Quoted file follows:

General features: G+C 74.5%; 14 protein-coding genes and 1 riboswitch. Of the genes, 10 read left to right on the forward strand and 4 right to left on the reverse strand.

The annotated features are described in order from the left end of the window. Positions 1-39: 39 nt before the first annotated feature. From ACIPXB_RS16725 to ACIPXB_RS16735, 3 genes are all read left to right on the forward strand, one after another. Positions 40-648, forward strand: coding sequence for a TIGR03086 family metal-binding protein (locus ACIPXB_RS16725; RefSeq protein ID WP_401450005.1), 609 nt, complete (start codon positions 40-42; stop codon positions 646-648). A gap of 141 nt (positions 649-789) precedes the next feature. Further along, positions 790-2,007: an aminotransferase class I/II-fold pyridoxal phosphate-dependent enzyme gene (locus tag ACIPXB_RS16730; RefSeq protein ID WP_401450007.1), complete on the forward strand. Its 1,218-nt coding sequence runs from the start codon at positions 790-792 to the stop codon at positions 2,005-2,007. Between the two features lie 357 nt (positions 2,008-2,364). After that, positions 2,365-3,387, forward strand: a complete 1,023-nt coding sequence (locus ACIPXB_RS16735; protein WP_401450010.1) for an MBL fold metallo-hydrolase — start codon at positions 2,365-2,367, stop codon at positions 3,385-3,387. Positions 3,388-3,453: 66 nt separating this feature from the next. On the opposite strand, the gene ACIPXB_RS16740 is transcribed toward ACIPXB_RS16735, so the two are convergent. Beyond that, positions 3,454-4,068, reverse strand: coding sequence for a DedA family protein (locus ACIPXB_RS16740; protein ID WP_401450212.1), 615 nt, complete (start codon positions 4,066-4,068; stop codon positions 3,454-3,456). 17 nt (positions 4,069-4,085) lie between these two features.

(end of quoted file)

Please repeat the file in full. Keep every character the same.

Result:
General features: G+C 74.5%; 14 protein-coding genes and 1 riboswitch. Of the genes, 10 read left to right on the forward strand and 4 right to left on the reverse strand.

The annotated features are described in order from the left end of the window. Positions 1-39: 39 nt before the first annotated feature. From ACIPXB_RS16725 to ACIPXB_RS16735, 3 genes are all read left to right on the forward strand, one after another. Positions 40-648, forward strand: coding sequence for a TIGR03086 family metal-binding protein (locus ACIPXB_RS16725; RefSeq protein ID WP_401450005.1), 609 nt, complete (start codon positions 40-42; stop codon positions 646-648). A gap of 141 nt (positions 649-789) precedes the next feature. Further along, positions 790-2,007: an aminotransferase class I/II-fold pyridoxal phosphate-dependent enzyme gene (locus tag ACIPXB_RS16730; RefSeq protein ID WP_401450007.1), complete on the forward strand. Its 1,218-nt coding sequence runs from the start codon at positions 790-792 to the stop codon at positions 2,005-2,007. Between the two features lie 357 nt (positions 2,008-2,364). After that, positions 2,365-3,387, forward strand: a complete 1,023-nt coding sequence (locus ACIPXB_RS16735; protein WP_401450010.1) for an MBL fold metallo-hydrolase — start codon at positions 2,365-2,367, stop codon at positions 3,385-3,387. Positions 3,388-3,453: 66 nt separating this feature from the next. On the opposite strand, the gene ACIPXB_RS16740 is transcribed toward ACIPXB_RS16735, so the two are convergent. Beyond that, positions 3,454-4,068, reverse strand: coding sequence for a DedA family protein (locus ACIPXB_RS16740; protein ID WP_401450212.1), 615 nt, complete (start codon positions 4,066-4,068; stop codon positions 3,454-3,456). 17 nt (positions 4,069-4,085) lie between these two features.